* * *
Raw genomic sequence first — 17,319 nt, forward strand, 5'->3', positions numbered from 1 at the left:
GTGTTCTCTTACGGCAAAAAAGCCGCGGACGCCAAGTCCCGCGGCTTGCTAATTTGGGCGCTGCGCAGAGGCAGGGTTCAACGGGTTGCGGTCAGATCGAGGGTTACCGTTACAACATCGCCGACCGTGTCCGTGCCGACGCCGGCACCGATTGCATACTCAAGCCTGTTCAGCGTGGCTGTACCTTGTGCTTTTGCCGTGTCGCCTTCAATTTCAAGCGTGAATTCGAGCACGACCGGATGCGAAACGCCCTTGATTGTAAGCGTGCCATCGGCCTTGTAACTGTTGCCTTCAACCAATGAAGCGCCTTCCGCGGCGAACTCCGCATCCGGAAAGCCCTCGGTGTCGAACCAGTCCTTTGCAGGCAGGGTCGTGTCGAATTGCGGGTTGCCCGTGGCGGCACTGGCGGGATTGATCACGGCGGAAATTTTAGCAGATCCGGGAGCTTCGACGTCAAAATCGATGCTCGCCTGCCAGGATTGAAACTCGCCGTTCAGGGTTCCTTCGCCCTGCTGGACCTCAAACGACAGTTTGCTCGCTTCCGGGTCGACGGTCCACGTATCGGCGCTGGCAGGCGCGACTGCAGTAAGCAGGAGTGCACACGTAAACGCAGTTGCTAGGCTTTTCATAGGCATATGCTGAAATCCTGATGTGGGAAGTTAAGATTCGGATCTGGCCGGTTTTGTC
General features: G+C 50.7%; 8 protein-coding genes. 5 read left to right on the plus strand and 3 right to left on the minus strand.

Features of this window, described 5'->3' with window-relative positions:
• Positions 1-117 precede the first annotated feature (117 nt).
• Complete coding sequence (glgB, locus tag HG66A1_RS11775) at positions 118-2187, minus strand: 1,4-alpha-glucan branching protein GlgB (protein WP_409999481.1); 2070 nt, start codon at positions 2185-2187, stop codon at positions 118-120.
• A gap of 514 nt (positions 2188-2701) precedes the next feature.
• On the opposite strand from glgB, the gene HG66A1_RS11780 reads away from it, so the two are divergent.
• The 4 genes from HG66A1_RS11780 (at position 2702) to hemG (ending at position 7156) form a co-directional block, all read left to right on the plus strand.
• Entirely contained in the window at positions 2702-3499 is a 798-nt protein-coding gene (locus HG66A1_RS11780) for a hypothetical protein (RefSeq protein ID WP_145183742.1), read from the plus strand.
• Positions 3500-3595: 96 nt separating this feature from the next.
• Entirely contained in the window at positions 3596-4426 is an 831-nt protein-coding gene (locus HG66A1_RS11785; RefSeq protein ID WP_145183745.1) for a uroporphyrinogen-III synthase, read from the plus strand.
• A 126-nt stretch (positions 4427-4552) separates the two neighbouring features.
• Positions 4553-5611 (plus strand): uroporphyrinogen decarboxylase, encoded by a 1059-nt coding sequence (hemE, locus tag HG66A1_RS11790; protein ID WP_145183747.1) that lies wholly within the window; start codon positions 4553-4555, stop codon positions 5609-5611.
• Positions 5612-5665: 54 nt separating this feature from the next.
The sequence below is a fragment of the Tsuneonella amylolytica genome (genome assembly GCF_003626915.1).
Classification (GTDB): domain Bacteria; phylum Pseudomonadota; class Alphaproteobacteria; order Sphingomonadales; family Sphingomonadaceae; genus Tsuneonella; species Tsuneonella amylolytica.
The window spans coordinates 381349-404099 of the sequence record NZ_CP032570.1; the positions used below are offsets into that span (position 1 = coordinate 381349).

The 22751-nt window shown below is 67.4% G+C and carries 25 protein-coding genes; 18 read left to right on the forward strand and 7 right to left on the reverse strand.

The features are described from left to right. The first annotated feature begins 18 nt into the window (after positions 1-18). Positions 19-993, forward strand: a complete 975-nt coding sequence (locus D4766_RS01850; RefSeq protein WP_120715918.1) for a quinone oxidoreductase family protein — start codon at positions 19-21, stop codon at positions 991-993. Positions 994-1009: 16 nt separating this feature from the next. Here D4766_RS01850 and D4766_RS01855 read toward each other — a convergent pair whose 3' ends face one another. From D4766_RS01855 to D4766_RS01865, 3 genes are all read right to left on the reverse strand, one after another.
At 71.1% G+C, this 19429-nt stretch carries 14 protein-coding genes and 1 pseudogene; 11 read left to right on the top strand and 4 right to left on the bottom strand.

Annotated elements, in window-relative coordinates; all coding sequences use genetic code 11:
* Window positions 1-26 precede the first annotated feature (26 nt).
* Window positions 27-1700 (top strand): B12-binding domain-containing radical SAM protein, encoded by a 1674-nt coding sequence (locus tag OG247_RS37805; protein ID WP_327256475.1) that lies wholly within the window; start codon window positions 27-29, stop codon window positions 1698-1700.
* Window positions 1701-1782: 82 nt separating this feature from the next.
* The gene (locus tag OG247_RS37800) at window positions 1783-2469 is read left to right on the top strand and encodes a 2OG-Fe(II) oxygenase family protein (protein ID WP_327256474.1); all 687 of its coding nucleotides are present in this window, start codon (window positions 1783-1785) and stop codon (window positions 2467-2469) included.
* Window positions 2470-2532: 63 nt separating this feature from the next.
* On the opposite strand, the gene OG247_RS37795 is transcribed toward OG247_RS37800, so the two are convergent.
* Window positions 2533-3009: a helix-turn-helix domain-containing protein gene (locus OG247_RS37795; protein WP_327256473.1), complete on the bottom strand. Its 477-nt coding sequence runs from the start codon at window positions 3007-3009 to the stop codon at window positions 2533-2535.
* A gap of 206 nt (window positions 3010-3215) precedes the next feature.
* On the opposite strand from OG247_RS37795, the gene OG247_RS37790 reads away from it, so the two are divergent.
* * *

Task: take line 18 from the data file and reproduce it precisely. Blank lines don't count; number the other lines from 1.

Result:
The window spans coordinates 381349-404099 of the sequence record NZ_CP032570.1; the positions used below are offsets into that span (position 1 = coordinate 381349).